Tag Archives: What You Won’t Do For Love

The Songs from So Deep pantheon

Apologies for my somewhat odd posting schedule of late. I’ve been both pretty sick (chest infection) and hellishly busy (end of quarter), and have defaulted to writing about current preoccupations like British politics. I’m away this weekend, so won’t be back until next week now, but thought I’d leave you with what’s hopefully a fun one.

This blog has been running well over three years and in that time I’ve talked a lot about favourite songs and favourite albums, but without having put down a list in black and white.

So I thought I’d give it a try, and actually, it’s a tough exercise. The hardest thing is deciding how whether to include old favourites that you, if you’re honest, don’t listen to anymore. I’ve mentioned that Nirvana’s Nevermind was the album that inspired me to pick up a guitar and start playing, and in my teens I must have listened to it hundreds of times. But I’ve not sat down and listened to the whole thing as an album in a decade at least. I decided not to include it in favour of things that I still listen to regularly, but if the list were of albums that have meant the most to me, no question it would have to be in there.

Most of the records on my list I bought in my twenties. The one that’s newest, to me, is also the most recent, Hem’s Rabbit Songs, which I love for personal as well as musical reasons. The ones I’ve been listening to longest, Dust and Murmur, I first heard as a teenager in the 1990s, and I still hear new, fresh details in them each time I listen.

Top of the list, my two favourites, are Judee and Joni. I’ve written about both records here before. In fact, I’ve written about songs from most of these albums, if not the full albums themselves. Click on the links below for detailed thoughts.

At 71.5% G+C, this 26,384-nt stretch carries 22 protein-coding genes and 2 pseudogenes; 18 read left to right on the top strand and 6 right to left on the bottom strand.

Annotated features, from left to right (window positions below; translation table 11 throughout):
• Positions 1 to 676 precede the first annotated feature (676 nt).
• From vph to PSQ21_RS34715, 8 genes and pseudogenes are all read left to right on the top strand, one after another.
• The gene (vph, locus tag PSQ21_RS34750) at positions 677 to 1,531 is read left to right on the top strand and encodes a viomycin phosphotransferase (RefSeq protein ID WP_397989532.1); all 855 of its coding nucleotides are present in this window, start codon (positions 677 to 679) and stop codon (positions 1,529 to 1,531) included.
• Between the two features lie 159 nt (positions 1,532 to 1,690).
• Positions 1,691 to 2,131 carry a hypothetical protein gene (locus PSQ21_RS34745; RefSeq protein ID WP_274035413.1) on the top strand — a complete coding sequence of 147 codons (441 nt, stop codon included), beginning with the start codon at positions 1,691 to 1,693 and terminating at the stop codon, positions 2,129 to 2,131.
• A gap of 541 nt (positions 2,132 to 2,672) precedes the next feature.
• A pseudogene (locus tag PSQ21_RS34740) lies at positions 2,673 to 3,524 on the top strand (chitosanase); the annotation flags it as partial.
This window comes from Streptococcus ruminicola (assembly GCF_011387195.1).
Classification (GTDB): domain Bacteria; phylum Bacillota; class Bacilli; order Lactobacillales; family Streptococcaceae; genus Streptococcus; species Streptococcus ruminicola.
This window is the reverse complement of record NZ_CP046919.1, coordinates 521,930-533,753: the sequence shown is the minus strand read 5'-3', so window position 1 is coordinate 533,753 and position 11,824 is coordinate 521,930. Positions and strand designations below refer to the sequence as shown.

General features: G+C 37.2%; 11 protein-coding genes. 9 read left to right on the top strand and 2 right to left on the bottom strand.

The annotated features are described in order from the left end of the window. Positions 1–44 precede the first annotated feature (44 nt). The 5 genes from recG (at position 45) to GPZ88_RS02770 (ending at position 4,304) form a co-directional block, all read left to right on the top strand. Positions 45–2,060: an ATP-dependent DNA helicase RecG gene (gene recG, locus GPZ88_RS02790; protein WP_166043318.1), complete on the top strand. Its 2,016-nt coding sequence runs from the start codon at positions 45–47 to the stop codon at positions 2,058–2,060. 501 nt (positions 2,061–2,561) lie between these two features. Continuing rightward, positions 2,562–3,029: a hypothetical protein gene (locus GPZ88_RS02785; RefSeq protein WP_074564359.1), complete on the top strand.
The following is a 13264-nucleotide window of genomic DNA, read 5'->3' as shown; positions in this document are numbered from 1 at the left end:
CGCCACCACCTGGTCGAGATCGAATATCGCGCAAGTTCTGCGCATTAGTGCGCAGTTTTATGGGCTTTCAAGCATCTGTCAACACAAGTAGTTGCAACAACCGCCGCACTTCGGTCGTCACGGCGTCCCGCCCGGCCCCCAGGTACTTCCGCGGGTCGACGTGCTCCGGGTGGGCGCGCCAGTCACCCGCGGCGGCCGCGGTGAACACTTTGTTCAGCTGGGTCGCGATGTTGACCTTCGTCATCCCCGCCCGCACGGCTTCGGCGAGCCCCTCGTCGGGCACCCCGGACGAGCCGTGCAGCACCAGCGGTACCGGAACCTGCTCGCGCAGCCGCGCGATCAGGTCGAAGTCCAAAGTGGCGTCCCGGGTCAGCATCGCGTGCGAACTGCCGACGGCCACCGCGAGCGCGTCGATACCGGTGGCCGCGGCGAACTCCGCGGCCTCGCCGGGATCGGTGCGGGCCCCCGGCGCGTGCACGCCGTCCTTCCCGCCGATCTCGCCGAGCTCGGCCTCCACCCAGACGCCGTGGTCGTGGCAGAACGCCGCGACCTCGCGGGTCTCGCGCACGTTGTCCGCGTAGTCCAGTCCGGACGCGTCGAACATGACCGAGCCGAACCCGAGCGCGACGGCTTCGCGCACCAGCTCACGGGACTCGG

1. Judee Sill – Judee Sill
  2. The Hissing of Summer Lawns – Joni Mitchell
  3. Paul Simon – Paul Simon
  4. Good Old Boys – Randy Newman
  5. Murmur – R.E.M.
  6. Dust – Screaming Trees
  7. The Band – The Band
  8. Rabbit Songs – Hem
  9. The Heart of Saturday Night – Tom Waits
  10. Fred Neil – Fred Neil

The songs list is a bit less heavy on singer-songwriters and has more soul, funk and disco. For whatever reason, I’ve never found those musical forms as satisfying at album length, but maybe that’s down the road for me. Unsurprisingly, I’ve written about every single one of these here.

  1. Native New Yorker – Odyssey
  2. Didn’t I Blow Your Mind (This Time) – The Delfonics
  3. She’s Gone – Hall & Oates
  4. Silver Threads & Golden Needles – Fotheringay
  5. Stormy Weather – Nina Nastasia
  6. Tennessee Jed – Grateful Dead
  7. What You Won’t Do For Love – Bobby Caldwell
  8. What’s Going On – Marvin Gaye
  9. Someone to Watch Over Me – Blossom Dearie
  10. Rock With You – Michael Jackson
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She’s Gone – Hall & Oates

Hall & Oates always seemed to view popular music as a playground for them to have fun in. Many white soul singers and groups have suffered from a purism born of a desire to be taken seriously. Daryl Hall was taken seriously – by Thom Bell, by Gamble & Huff, by Smokey Robinson (who tried to get him signed to Motown), by the Stylistics and the Delfonics, whose members Hall knew when he was a kid (he’s 69 years old – the band have been going since the very early seventies), and by the Temptations, with whom he and Oates struck up an easy friendship.